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Plans for virtual buoys to replace some markers outside California harbors raised concerns


Sea lions basking in the sun on red-and-white buoys are often the first sight of wildlife as boaters set out to the open ocean from harbors dotting California’s coastline.

The buoys, however, are not just a tourist attraction for glimpsing the big marine mammals, but have also been a navigational tool and iconic landmarks for vessels entering and exiting the waterway.

Now, the U.S. Coast Guard is looking at removing some of the buoys, replacing them with “virtual” navigational aids used with GPS, a system that has some boaters concerned about the proposed change. And in Newport Beach and Santa Cruz, plans appear scrapped after community outcry in recent weeks.

“I feel like a lot of people have strong opinions, overwhelmingly to keep the buoys,” said Ryan Lawler, owner of Newport Coastal Adventure, who uses the one outside of the Newport Harbor for his ocean tours, but also as a longtime fisherman for navigation. “If something is there your whole life you get used to it, and the idea of it going away – that sucks.”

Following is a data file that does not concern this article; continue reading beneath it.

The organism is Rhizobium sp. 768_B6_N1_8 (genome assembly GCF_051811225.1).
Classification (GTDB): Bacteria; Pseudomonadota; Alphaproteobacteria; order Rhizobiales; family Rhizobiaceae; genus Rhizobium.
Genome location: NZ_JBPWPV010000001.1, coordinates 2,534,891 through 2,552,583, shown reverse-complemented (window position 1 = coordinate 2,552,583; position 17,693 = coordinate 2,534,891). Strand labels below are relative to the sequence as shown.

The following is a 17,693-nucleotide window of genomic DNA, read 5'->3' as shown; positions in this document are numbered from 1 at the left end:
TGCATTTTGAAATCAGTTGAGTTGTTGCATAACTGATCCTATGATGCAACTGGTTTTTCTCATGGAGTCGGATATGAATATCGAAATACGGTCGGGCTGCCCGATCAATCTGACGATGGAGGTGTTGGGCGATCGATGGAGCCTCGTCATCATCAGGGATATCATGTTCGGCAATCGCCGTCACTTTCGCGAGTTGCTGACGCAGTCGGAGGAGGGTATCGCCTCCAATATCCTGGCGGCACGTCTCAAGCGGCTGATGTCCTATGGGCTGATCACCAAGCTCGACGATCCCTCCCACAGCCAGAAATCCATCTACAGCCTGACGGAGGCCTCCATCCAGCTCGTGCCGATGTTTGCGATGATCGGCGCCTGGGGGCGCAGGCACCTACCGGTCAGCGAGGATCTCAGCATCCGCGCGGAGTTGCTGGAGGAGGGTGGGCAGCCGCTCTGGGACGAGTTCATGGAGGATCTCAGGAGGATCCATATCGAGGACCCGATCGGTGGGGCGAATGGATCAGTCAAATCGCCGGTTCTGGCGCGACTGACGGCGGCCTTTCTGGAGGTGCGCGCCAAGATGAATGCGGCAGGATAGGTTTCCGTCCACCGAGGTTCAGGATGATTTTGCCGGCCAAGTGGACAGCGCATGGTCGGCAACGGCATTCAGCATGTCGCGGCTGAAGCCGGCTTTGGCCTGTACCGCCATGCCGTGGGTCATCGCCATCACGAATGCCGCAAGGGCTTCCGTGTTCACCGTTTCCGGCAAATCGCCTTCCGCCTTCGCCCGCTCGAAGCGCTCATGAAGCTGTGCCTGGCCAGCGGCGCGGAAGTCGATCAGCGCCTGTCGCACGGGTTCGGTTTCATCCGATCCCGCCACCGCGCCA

The Coast Guard proposal would replace the buoys with a virtual dot on an online chart. The Coast Guard regularly “assesses waterway risk and ways to leverage emerging technology to efficiently meet navigational safety needs,” officials said in a release about the proposal.

In Newport Beach, social media posts about the proposed changes quickly spread and the Coast Guard appears to have altered course and took the buoy off of the removal list, which has been published the last several weeks in a weekly notice that goes out to mariners. A letter from the Coast Guard that Lawler shared with the Register confirmed that due to public feedback, “the buoy will remain in place.”


In Santa Cruz groups formed to fight the plans to remove their “Mile Buoy” and several news articles have been written about the opposition to the plan.

“It serves thousands of fishermen, sailing students, recreational sail and power boaters, kayakers and paddleboarders,” reads a letter to the editor in the Santa Cruz Sentinel. “Mile Buoy serves as a reference point for water rescues being directed from land. Even if you are not a boater, the buoy may serve you. This visual marker with its gentle fog horn and blinking light welcomes vessels approaching Santa Cruz from offshore.”

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